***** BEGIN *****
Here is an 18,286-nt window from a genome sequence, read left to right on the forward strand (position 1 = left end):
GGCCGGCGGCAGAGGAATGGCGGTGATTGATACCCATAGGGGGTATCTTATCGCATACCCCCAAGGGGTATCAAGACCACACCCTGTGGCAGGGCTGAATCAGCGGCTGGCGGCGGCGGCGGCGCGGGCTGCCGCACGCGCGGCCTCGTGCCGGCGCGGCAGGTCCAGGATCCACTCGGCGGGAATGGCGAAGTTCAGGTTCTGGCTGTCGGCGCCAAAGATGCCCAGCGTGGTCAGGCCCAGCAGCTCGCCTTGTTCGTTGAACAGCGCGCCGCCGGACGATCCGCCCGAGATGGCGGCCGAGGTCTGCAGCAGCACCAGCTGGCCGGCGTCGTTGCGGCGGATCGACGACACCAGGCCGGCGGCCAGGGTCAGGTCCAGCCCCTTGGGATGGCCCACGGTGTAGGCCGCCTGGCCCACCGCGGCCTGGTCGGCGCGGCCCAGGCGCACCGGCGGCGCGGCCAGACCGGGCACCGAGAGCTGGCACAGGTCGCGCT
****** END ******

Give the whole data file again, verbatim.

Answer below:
Here is an 18,286-nt window from a genome sequence, read left to right on the forward strand (position 1 = left end):
GGCCGGCGGCAGAGGAATGGCGGTGATTGATACCCATAGGGGGTATCTTATCGCATACCCCCAAGGGGTATCAAGACCACACCCTGTGGCAGGGCTGAATCAGCGGCTGGCGGCGGCGGCGGCGCGGGCTGCCGCACGCGCGGCCTCGTGCCGGCGCGGCAGGTCCAGGATCCACTCGGCGGGAATGGCGAAGTTCAGGTTCTGGCTGTCGGCGCCAAAGATGCCCAGCGTGGTCAGGCCCAGCAGCTCGCCTTGTTCGTTGAACAGCGCGCCGCCGGACGATCCGCCCGAGATGGCGGCCGAGGTCTGCAGCAGCACCAGCTGGCCGGCGTCGTTGCGGCGGATCGACGACACCAGGCCGGCGGCCAGGGTCAGGTCCAGCCCCTTGGGATGGCCCACGGTGTAGGCCGCCTGGCCCACCGCGGCCTGGTCGGCGCGGCCCAGGCGCACCGGCGGCGCGGCCAGACCGGGCACCGAGAGCTGGCACAGGTCGCGCT